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Photo: Saul Loeb-Pool/Getty Images

Sen. Richard Shelby (R-Ala.) announced Monday that he will not seek re-election in 2022.

Why it matters: The 86-year-old lawmaker is the top Republican on the powerful Senate Appropriations Committee. He was first elected to the Senate in 1986 as a Democrat, before changing parties in 1994.

  • Throughout his six terms, Shelby chaired a trio of highly influential committees — banking, intelligence and rules — before heading appropriations.

The big picture: Shelby is the fourth Senate Republican to announce his retirement in 2022, following Rob Portman (Ohio), Richard Burr (N.C.) and Pat Toomey (Pa.).

  • His retirement could set off an intra-party scramble for a replacement, as Republicans navigate which direction to take the party following the presidency of Donald Trump.
  • Democrats are thought to have little chance in deep-red Alabama, where Tommy Tuberville knocked off incumbent Democratic Sen. Doug Jones by more than 20 points in November.

What he's saying: “Today I announce that I will not seek a seventh term in the United States Senate in 2022. For everything, there is a season,” Shelby wrote in a statement.

  • “I am grateful to the people of Alabama who have put their trust in me for more than forty years. I have been fortunate to serve in the U.S. Senate longer than any other Alabamian."
  • “Although I plan to retire, I am not leaving today. I have two good years remaining to continue my work in Washington. I have the vision and the energy to give it my all.”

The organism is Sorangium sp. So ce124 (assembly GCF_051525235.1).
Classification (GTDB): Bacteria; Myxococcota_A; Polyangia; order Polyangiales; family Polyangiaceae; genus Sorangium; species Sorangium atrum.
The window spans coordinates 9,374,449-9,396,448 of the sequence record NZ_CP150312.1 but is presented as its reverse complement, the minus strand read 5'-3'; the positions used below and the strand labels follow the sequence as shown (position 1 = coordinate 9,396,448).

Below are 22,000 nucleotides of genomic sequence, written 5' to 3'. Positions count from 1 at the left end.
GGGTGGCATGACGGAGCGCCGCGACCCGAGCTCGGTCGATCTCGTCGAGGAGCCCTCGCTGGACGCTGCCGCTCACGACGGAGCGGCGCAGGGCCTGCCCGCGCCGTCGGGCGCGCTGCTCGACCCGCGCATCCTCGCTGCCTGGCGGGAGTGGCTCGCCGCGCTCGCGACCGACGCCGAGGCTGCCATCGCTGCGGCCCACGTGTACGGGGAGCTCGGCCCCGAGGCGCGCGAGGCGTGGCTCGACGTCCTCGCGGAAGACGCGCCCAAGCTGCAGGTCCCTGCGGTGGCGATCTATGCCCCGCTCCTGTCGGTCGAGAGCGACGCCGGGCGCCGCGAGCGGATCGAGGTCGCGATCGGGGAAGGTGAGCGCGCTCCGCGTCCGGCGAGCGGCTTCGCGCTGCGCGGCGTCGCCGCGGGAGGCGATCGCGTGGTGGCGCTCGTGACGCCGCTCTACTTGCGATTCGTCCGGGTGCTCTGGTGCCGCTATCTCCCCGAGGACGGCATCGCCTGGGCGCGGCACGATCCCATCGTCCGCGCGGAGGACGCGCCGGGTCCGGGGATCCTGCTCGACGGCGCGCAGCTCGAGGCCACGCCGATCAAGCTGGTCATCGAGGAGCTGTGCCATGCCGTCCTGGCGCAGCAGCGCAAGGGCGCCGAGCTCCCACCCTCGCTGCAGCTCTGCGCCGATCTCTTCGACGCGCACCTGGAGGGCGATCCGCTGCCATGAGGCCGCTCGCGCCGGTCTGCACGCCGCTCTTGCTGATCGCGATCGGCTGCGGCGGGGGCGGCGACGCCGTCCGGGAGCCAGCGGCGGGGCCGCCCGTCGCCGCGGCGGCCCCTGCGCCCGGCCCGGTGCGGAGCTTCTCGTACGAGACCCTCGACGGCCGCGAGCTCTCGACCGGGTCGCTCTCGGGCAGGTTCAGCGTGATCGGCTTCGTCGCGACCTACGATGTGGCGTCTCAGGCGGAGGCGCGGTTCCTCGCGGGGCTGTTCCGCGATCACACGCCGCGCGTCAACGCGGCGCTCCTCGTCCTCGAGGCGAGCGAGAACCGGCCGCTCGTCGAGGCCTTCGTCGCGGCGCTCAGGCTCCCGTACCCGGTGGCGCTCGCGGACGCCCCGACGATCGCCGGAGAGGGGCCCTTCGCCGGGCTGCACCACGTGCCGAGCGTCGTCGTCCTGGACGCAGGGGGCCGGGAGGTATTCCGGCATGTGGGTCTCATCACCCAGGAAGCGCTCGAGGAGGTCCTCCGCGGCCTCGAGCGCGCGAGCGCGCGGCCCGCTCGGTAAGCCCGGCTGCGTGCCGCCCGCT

Editor's note: This post has been corrected to reflect that Shelby is in his sixth term in the Senate (not his seventh).

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CDC: Vaccinated people in COVID hotspots should resume wearing masks

CDC director Rochelle Walensky and top infectious disease expert Anthony Fauci at a Senate HELP committee hearing. Photo: J. Scott Applewhite-Pool/Getty Images

The Centers for Disease Control and Prevention issued updated guidance on Tuesday recommending that vaccinated people wear masks in indoor, public settings if they are in parts of the U.S. with substantial to high transmission, among other circumstances.

Why it matters: The guidance, a reversal from recommendations made two months ago, comes as the Delta variant continues to drive up case rates across the country. Millions of people in the U.S. — either by choice or who are ineligible — remain unvaccinated and at risk of serious infection.

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Data: International Olympic Committee; Chart: Connor Rothschild/Axios
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1 hour ago - Politics & Policy

U.S. students fell 4 to 5 months behind during pandemic

An empty classroom in Pinole, Calif. Photo: David Paul Morris/Bloomberg via Getty Images

Elementary school students in the U.S. ended the school year four to five months behind their expected level of academic achievement, according to a new report.

Why it matters: Months of school closures and often inferior remote education eroded what schoolchildren would have learned since the pandemic began, and caused some to go backwards.